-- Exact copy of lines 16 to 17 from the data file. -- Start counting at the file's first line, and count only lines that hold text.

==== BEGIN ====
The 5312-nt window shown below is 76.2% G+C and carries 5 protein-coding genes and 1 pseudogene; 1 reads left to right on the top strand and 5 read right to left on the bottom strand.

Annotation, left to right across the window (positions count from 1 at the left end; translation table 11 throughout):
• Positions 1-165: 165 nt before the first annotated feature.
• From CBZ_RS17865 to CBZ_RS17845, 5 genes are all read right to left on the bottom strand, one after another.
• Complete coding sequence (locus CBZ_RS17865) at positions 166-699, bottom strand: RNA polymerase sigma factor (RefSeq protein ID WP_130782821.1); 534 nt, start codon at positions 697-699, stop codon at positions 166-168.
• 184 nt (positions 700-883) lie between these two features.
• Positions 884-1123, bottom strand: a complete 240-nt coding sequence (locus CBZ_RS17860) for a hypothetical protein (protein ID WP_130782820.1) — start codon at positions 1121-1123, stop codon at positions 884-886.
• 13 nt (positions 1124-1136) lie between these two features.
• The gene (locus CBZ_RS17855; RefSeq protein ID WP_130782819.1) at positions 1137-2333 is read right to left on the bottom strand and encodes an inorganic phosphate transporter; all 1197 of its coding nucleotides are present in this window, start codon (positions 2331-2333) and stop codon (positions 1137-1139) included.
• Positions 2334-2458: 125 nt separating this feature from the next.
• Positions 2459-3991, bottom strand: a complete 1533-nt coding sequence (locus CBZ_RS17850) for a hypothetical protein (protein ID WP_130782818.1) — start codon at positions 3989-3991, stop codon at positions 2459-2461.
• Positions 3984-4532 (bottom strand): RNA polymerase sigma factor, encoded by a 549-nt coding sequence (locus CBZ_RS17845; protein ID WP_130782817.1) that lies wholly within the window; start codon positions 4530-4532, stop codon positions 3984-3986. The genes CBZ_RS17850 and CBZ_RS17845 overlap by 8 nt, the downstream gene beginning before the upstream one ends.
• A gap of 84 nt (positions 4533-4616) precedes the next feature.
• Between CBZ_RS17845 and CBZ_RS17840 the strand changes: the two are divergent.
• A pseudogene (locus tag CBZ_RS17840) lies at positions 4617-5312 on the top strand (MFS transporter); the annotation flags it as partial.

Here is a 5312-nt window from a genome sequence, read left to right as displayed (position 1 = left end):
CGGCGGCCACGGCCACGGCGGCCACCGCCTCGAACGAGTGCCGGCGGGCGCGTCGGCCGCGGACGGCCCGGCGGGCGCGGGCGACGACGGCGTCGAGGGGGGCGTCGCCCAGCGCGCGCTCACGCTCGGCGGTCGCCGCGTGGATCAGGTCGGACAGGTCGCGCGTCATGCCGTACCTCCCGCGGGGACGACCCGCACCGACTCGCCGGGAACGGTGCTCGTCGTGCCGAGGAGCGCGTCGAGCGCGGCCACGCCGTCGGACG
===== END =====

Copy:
Here is a 5312-nt window from a genome sequence, read left to right as displayed (position 1 = left end):
CGGCGGCCACGGCCACGGCGGCCACCGCCTCGAACGAGTGCCGGCGGGCGCGTCGGCCGCGGACGGCCCGGCGGGCGCGGGCGACGACGGCGTCGAGGGGGGCGTCGCCCAGCGCGCGCTCACGCTCGGCGGTCGCCGCGTGGATCAGGTCGGACAGGTCGCGCGTCATGCCGTACCTCCCGCGGGGACGACCCGCACCGACTCGCCGGGAACGGTGCTCGTCGTGCCGAGGAGCGCGTCGAGCGCGGCCACGCCGTCGGACG